The first column in this series looked at some of the marketing challenges and false starts of Horse-Threads.com, a dressage and jump seat supply store. Dennis Buchheim, Yahoo’s general manager of paid inclusion (and the parent of Inktomi), offered some guidance on how owner Kelly Springer could use paid inclusion to grow her business.
Dennis offered thoughts on keyword targeting and why paid inclusion makes sense for search engines and advertisers alike. He begins with this premise:
“We definitely encourage sites to use XML feeds because feeds generally drive the best user experience and the best results for advertisers. Feeds foster a relationship between an advertiser and the search engine by supporting a more structured interaction.”
To put this in context: when the “search experience” is improved, the advertiser benefits. When more people use the search engine, click on results, and find what they’re looking for, the advertiser is more successful.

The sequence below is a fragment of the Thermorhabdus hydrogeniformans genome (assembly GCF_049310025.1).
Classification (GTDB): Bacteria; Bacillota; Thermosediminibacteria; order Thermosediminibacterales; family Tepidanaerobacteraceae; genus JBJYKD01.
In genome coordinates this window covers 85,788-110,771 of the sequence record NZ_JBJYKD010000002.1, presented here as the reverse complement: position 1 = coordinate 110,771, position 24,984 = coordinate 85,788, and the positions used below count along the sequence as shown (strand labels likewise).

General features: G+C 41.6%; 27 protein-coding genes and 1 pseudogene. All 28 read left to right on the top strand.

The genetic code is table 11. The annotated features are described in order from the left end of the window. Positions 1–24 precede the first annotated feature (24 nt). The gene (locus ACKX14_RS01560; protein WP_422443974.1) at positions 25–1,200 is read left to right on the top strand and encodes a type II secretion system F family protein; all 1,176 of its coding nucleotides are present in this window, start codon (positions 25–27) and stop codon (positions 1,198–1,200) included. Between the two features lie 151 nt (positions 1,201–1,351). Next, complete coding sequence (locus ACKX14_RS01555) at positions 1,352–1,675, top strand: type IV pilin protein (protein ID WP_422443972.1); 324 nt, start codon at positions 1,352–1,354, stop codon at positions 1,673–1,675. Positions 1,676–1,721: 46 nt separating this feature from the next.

What does this mean to someone like Kelly, who promotes a small online horse supply store? In short, when the search engine does a better job producing a relevant, high quality experience, Kelly benefits by receiving relevant clicks from a potentially larger base of searchers. Her listings help her make sales when they’re seen by people searching with an intent to buy her products. That only happens if the search engine builds a high quality index that attracts a qualified audience. It’s a virtuous cycle.
Yahoo is betting paid inclusion will produce a better index with deeper and higher quality content than its competitors can provide by crawling alone, particularly from dynamically generated sites. In short, Yahoo believes paid inclusion will ultimately produce a better search experience. Whether or not you philosophically agree with the premise, marketers must recognize it’s here to stay. Search marketers must consider its implications and uses to maximize return on this necessary and important part of their budget.